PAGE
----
# Exercises

### Exercise 1

Let’s start with a simple exercise comparing life satisfaction measures of two groups – the unemployed people looking for work versus people in paid work. Calculate the means for the two groups across Europe. Remember to apply appropriate weights. You are going to use the variables ‘stflife - How satisfied with life as a whole’ and ‘mainact - Main activity last 7 days’. If you are using SPSS, calculate the t-statistic to determine whether the difference between the two groups is significant.

Solution - Nesstar
• Open the dataset. Click the ‘+’ sign in front of ‘Variable description’.
• Click the icon for weighting and select the combined weight.
• Click the ‘+’ sign in front of the variable group ‘Socio-demographics’.
• Click on the variable ‘Main activity, last 7 days’ and select ‘Add to row’.
• Click the ‘+’ sign in front of the variable group ‘Politics’.
• Click on the variable ‘How satisfied with life as a whole’ and select ‘Add as measure’.

The table should now tell you that the people in paid work tend to be more satisfied than unemployed people. The mean life satisfaction for people in paid work is 6.7, and 5.1 for those unemployed looking for a job.

Solution - SPSS

We assume that you have downloaded the dataset and that you have SPSS available.

First you should weight the data: Select ‘Data’ on the menu, then ‘Weight cases’, ‘Weight cases by’, find the combined weight and click ‘OK’.

The second step is to perform the t-test. Select ‘Analyse’ on the menu, then ‘Compare Means’ - ‘Independent Samples T-Test’. Select ‘stflife - How satisfied with life as a whole’ as your ‘Test Variable’ and and ‘mainact - Main activity last 7 days’ as your ‘Grouping Variable’. Define the groups like this: Group 1 is the value 1 (paid work), and group 2 is the value 3 (unemployed and looking for a job).

The results should now tell you that the people in paid work tend to be more satisfied than unemployed people: Mean life satisfaction for people in paid work = 6.68, for those unemployed looking for a job = 5.08. t-score (assuming equal variances) = 11.38, p <0.001.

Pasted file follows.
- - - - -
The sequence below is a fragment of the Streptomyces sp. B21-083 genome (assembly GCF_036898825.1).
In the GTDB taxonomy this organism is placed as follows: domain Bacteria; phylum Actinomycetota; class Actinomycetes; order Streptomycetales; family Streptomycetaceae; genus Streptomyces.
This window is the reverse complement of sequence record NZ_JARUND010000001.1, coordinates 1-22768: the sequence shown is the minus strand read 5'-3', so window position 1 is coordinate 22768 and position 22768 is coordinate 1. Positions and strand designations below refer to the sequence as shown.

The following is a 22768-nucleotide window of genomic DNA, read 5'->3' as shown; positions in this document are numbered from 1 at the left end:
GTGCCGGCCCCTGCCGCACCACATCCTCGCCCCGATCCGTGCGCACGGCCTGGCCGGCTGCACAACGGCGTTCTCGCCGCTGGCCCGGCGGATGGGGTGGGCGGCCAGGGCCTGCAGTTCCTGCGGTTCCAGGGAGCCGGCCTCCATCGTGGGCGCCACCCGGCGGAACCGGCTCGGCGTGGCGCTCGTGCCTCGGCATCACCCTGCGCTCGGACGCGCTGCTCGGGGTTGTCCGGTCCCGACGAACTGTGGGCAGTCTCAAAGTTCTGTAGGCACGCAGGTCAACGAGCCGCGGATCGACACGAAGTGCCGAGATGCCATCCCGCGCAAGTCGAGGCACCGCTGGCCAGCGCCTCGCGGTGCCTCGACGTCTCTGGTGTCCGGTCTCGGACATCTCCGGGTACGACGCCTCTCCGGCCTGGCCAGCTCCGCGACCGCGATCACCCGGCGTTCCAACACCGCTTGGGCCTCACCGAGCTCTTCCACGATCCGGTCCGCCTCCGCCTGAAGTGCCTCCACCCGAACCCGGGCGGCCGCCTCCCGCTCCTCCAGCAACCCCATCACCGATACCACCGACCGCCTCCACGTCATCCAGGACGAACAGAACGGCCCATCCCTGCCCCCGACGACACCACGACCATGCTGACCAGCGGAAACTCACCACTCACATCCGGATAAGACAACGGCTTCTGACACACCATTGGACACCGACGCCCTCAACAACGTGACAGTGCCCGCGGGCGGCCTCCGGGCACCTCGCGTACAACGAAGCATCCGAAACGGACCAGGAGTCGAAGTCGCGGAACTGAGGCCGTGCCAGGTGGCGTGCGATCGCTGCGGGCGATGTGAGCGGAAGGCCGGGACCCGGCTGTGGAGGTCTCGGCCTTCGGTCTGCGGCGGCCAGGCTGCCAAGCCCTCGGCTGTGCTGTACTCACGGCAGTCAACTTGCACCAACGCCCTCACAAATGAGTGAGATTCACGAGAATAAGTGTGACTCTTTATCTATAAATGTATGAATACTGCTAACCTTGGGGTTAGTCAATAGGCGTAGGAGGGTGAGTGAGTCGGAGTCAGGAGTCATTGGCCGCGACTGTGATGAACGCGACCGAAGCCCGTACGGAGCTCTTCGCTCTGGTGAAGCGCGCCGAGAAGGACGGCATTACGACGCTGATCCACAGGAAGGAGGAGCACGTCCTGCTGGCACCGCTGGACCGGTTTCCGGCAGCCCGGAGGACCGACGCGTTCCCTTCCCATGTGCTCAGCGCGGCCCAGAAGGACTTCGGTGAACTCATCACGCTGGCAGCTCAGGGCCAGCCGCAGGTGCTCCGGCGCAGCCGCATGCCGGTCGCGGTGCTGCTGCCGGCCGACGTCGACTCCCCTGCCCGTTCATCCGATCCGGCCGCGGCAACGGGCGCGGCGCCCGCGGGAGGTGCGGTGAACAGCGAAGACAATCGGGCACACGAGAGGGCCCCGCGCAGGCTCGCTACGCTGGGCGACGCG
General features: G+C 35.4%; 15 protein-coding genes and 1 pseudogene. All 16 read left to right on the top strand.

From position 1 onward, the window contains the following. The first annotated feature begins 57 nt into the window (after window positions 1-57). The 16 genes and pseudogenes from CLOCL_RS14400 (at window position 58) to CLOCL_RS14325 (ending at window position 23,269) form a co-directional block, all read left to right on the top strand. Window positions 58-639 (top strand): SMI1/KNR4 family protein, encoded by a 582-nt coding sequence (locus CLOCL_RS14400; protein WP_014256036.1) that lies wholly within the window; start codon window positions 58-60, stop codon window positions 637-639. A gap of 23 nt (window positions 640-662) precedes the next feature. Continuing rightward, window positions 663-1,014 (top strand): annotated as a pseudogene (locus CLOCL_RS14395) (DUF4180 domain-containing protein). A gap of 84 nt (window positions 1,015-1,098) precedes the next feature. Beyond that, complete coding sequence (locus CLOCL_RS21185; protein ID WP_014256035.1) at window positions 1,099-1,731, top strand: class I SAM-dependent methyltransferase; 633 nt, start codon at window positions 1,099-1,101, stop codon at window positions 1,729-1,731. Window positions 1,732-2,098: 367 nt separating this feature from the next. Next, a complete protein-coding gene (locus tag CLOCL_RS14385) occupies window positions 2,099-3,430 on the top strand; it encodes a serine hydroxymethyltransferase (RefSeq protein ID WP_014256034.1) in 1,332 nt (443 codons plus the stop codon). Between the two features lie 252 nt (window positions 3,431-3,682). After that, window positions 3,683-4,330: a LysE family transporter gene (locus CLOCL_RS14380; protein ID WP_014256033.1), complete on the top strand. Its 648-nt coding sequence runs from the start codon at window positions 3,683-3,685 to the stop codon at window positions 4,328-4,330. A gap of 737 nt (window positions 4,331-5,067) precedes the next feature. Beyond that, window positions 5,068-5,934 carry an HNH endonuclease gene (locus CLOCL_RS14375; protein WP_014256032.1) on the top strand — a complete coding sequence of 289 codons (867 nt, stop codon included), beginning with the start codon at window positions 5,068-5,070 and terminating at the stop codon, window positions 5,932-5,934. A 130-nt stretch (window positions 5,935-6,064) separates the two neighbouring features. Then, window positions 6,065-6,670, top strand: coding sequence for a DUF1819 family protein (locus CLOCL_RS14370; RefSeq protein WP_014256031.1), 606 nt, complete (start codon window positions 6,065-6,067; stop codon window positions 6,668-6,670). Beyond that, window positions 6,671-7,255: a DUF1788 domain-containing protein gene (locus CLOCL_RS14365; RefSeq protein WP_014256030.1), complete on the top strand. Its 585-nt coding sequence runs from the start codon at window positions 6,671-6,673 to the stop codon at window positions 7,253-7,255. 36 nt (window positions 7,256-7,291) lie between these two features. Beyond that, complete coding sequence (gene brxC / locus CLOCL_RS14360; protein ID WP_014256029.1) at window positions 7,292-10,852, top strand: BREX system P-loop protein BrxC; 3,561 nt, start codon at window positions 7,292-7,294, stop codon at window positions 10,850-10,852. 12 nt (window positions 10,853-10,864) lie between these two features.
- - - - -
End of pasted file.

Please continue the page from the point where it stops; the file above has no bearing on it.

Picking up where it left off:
You could also copy this syntax and paste it into a syntax window in SPSS:

WEIGHT
BY COMWEIGHT.

T-TEST
GROUPS = MAINACT(1 3)
/MISSING = ANALYSIS
/VARIABLES = STFLIFE
/CRITERIA = CI(.95).

Next, let’s confirm the correlation between physical activity and life satisfaction (as noted in Dolan et al. 2006).1 Is it significant? Make sure you check the independent variable’s response codes to be sure – do high numbers mean high physical activity or do they mean low physical activity? Use the variables ‘stflife - How satisfied with life as a whole’ and ‘pactlot - My life involves a lot of physical activity’.

Solution - Nesstar

Make sure that the combined weight is still on.

• Click the tab ‘Analysis’ above the frame on the right hand side and select correlation.
• Click the variable ‘stflife - How satisfied with life as a whole’ in the variable group ‘Politics’ and select ‘Add to correlation’.
• Click the variable ‘pactlot - My life involves a lot of physical activity’ in the variable group ‘Personal and social well-being’ and select ‘Add to correlation’.

The correlation should be 0.033, p<0.001.

By clicking the tab ‘Description’, you can see how the variables are coded. Larger values indicate more satisfaction and more activity. The positive correlation means that there is a tendency for activity to be accompanied by satisfaction.

Solution - SPSS

Make sure that the combined weight is still on.

Follow this path on the menu: Analyse – Correlate – Bivariate. Select the variables ‘stflife - How satisfied with life as a whole’ and ‘pactlot - My life involves a lot of physical activity’. Select the coefficient ‘Spearman’ or ‘Pearson’.

If you use Pearson, the results will be as follows: r = 0.033, p<0.001.

By looking at the value labels (the coding), you will see that larger values indicate more satisfaction and more activity. The positive correlation means that there is a tendency for activity to be accompanied by satisfaction.

You could also copy this syntax and paste it into a syntax window in SPSS:

CORRELATIONS
/VARIABLES=PACTLOT STFLIFE
/PRINT=TWOTAIL NOSIG
/MISSING=PAIRWISE.

Do the results from the ESS corroborate the findings from Dolan et al.? If you like, check some of the other variables that we mentioned (e.g. marital status, income, social networks).

### Exercise 2

Before moving on to Chapter 2, take a look at the list of questions in the survey and identify which you think could be included in subjective accounts of well-being. Be sure to choose questions which you think actually measure subjective well-being itself – i.e. how people feel about their experience of life, and not objective factors that might predict well-being (e.g. income). Don’t worry too much about any single question – the distinction between what someone feels and someone reports is often not clear cut. The framework that we will be presenting in the next chapter is just one way of making that cut.

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#### Footnotes

• [1] Dolan P, Peasgood T & White M (2006) Review of research on the influences on personal well-being and application to policy making (available from Defra at www.defra.gov.uk/sustainable/government/publications/pdf/WellbeingProject2.pdf).